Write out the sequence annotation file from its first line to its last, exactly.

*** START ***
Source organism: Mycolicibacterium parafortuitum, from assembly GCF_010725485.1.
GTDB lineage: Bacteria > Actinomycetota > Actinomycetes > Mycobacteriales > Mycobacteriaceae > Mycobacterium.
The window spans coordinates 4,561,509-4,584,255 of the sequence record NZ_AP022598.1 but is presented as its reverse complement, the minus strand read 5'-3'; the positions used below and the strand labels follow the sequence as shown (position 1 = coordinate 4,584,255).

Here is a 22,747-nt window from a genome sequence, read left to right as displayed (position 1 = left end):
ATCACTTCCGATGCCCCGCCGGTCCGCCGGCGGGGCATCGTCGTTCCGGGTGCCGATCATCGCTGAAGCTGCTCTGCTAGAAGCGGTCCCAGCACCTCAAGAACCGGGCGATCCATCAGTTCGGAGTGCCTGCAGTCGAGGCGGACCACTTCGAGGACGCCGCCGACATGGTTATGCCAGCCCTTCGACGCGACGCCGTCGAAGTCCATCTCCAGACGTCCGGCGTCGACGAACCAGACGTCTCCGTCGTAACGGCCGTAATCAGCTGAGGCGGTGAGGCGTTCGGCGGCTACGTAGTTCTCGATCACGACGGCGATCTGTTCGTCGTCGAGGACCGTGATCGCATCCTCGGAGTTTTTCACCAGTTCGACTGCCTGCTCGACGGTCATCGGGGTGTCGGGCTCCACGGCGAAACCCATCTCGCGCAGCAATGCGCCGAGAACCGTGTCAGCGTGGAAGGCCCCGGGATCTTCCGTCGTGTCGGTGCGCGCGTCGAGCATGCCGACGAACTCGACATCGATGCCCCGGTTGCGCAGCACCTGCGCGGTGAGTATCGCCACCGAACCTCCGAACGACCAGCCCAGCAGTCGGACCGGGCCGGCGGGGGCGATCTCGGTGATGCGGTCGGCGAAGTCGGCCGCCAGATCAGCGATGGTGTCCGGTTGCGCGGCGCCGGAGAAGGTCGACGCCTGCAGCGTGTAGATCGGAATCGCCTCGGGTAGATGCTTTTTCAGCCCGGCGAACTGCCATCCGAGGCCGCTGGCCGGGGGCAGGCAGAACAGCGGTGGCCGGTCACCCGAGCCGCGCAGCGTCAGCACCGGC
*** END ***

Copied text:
Source organism: Mycolicibacterium parafortuitum, from assembly GCF_010725485.1.
GTDB lineage: Bacteria > Actinomycetota > Actinomycetes > Mycobacteriales > Mycobacteriaceae > Mycobacterium.
The window spans coordinates 4,561,509-4,584,255 of the sequence record NZ_AP022598.1 but is presented as its reverse complement, the minus strand read 5'-3'; the positions used below and the strand labels follow the sequence as shown (position 1 = coordinate 4,584,255).

Here is a 22,747-nt window from a genome sequence, read left to right as displayed (position 1 = left end):
ATCACTTCCGATGCCCCGCCGGTCCGCCGGCGGGGCATCGTCGTTCCGGGTGCCGATCATCGCTGAAGCTGCTCTGCTAGAAGCGGTCCCAGCACCTCAAGAACCGGGCGATCCATCAGTTCGGAGTGCCTGCAGTCGAGGCGGACCACTTCGAGGACGCCGCCGACATGGTTATGCCAGCCCTTCGACGCGACGCCGTCGAAGTCCATCTCCAGACGTCCGGCGTCGACGAACCAGACGTCTCCGTCGTAACGGCCGTAATCAGCTGAGGCGGTGAGGCGTTCGGCGGCTACGTAGTTCTCGATCACGACGGCGATCTGTTCGTCGTCGAGGACCGTGATCGCATCCTCGGAGTTTTTCACCAGTTCGACTGCCTGCTCGACGGTCATCGGGGTGTCGGGCTCCACGGCGAAACCCATCTCGCGCAGCAATGCGCCGAGAACCGTGTCAGCGTGGAAGGCCCCGGGATCTTCCGTCGTGTCGGTGCGCGCGTCGAGCATGCCGACGAACTCGACATCGATGCCCCGGTTGCGCAGCACCTGCGCGGTGAGTATCGCCACCGAACCTCCGAACGACCAGCCCAGCAGTCGGACCGGGCCGGCGGGGGCGATCTCGGTGATGCGGTCGGCGAAGTCGGCCGCCAGATCAGCGATGGTGTCCGGTTGCGCGGCGCCGGAGAAGGTCGACGCCTGCAGCGTGTAGATCGGAATCGCCTCGGGTAGATGCTTTTTCAGCCCGGCGAACTGCCATCCGAGGCCGCTGGCCGGGGGCAGGCAGAACAGCGGTGGCCGGTCACCCGAGCCGCGCAGCGTCAGCACCGGC